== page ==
Lisbon May 2013
I’m not really sure whether I ought to share photos of Lisbon, after all this is a gardening/photo blog. It’s taken me a couple of weeks since returning to finally decide whether to post; I’ll try to keep it short and sweet because you can’t really be all that interested in seeing every single photo since you weren’t there at the time!
Our first day was spent at ‘Orientale’ at the Marina and Oceanarium.
On entering the Oceanarium the first ‘room’ you come to is the Arctic area; this area as well as the Antarctic are both kept cool – you can see the spray/misting in one of the photos.
The Antarctic had Penguins in it… Most of our time was spent here as we waited for the Penguin feeding… and eventually gave up after standing around for an hour… We became part of the furniture to the beautiful Inca Terns who thought nothing of sitting less than a metre away from us.
Beautiful Inca Terns – was was pestering the other and I was hoping it wasn’t about to copulate in front of us… As it happens, the other eventually regurgitated a fish instead!
The Oceanarium was set out with one massive tank seemingly in the centre – although it might well not have been! And then smaller areas and tanks for each Ocean – Pacific for example.
Sharks; there were a few species, I believe these are black tipped reef sharks
In addition to the sharks there were Rays and Sea Turtles.
The Sea Turtles were in an exhibition of their own, and included seating areas where the tank went overhead and you could sit and watch as they glided over.
Onto the city…
View from our hotel room:
I included a shot with the plane on it, not to moan about the noise (I don’t actually remember thinking they were noisy tbh) but rather when coming into Lisbon you’re right in the centre of the city… and you think you’re going to hit a building! Then, on the way home coming into Manchester I thought we were going to miss the runway because all I could see were trees and fields. Poles apart!
We decided to buy a city bus tour ticket to enable us to see the city easily and quickly… Only I wouldn’t say they’re worth the money to be honest! They’re not frequent enough, nor is the commentary good/interesting enough to make it worthwhile. The tickets do last 48 hours though, but that also meant we were tied to the tours for two days unless we wanted to lose our money. So personally I’d say make your way around on the metro, tram or buses. There’s plenty of public transport around Lisbon so it’s much more worthwhile.
Also the metro is a pleasure to travel in comparison to the hell that is the London underground! As with most other things Portuguese, it’s far more relaxed, the carriages aren’t rammed and it’s just, nice. Same old in terms of being nasty and underground (unless you’re lucky enough to use Westminster or Canada Water tube stations, for example) it’s pretty much like any other tube station except with Portuguese tiles on the walls. The system is also smaller and far less confusing than the underground, but also relatively poorly signposted in English, but since you won’t be shoved, pushed and mown over like in London, it doesn’t matter if you dither around a little.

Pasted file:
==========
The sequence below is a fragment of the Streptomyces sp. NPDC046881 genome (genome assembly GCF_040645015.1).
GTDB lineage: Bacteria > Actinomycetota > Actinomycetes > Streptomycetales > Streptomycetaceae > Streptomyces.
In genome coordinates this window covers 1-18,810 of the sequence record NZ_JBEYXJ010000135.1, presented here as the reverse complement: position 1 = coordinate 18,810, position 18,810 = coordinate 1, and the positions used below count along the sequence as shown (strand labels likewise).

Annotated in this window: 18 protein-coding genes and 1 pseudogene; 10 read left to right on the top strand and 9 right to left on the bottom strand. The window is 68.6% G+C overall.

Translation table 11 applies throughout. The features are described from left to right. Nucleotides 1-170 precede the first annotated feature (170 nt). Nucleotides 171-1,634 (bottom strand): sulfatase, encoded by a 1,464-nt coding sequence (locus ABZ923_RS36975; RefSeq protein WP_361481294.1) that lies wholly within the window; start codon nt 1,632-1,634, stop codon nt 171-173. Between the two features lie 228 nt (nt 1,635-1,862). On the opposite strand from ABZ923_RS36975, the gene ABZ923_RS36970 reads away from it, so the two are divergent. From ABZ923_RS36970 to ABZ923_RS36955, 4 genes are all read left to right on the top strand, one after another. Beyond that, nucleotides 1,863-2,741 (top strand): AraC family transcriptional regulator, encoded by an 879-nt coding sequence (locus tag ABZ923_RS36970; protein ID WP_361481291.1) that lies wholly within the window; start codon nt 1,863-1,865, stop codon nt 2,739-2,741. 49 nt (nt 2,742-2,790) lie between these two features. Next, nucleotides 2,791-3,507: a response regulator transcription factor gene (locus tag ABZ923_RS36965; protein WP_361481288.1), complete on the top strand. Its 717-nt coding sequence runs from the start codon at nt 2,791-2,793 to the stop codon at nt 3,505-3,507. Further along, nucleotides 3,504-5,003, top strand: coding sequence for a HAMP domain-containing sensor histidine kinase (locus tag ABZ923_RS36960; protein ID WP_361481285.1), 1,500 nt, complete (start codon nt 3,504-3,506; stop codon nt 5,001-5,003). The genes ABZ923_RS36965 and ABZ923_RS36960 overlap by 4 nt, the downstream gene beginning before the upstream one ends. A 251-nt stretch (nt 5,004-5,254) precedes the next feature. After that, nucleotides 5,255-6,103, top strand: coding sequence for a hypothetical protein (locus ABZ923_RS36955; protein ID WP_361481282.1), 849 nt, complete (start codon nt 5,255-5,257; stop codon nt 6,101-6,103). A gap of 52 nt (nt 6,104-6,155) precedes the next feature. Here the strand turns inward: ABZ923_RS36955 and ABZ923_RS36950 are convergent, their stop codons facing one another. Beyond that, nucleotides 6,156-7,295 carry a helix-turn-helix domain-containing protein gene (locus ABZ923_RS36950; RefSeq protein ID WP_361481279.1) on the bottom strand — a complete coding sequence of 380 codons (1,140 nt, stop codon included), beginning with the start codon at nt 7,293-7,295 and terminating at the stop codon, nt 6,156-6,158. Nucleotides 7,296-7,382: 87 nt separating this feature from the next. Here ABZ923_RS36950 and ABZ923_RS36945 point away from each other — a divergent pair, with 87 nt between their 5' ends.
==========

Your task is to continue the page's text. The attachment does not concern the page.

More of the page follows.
So, anyway, after spending the first day in ‘Orientale’ at the Oceanarium and Marina, the second day was spent at Belém where we had intended to visit a well-known Patisserie type place with apparently the best Pastel Nata (Portuguese version of an Egg Custard). Only it seemed every other tourist was in there, so we went next door but one to Starbucks… Haha. A real taste of Portugal. Next time. Next time.
Within a relatively small area we have Mosteiro dos Jerónimos, Torre de Belém and Padrão dos Descobrimentos. However, these are divided by a rather fetching motorway and train track. Making it very difficult to get across – only via an underpass or bridge. As a planner I was ranting and raving about the ridiculousness of this; one of Lisbon’s biggest tourist attractions and assets and they literally cut it in half with a motorway. But like with many cities, car is king. Let’s hope they soon catch on to more modern thinking in countries such as the Netherlands, Germany in to some extent, the UK (although we have a long way to catch up). Anyway, rant over. It’s still beautiful.
The rather beautiful Monastery… I also didn’t discover until I got home that the long building to its left (on the left of the photo) is actually an Archaeology museum! Had I known I would probably have gone in.
Ever seen a photo of Portugal or Lisbon? Well, it’ll likely have been off this building; the Torre de Belém
I’ve had to cut this short a little because otherwise you’ll all be here until next year reading about various things. So here’s a little montage to give a general feel for the city, its streets and the lovely windows you come across. Even the run-down buildings are beautiful in their own melancholic, decrepit way.
Needless to say we didn’t get to see everything, and the photo on the top right is showing an area I passed only by bus, it was a viewing cliff if you like and had amazing views across the city. It’s an area I want to explore properly next time; as you can imagine it’s up a very steep hill (the tram in the shot next to it takes you only part way up the hill, and there’s more to go before you get there). I’d like to spend some time sitting and watching the city and I bet it would be amazing up there to watch the sunrise.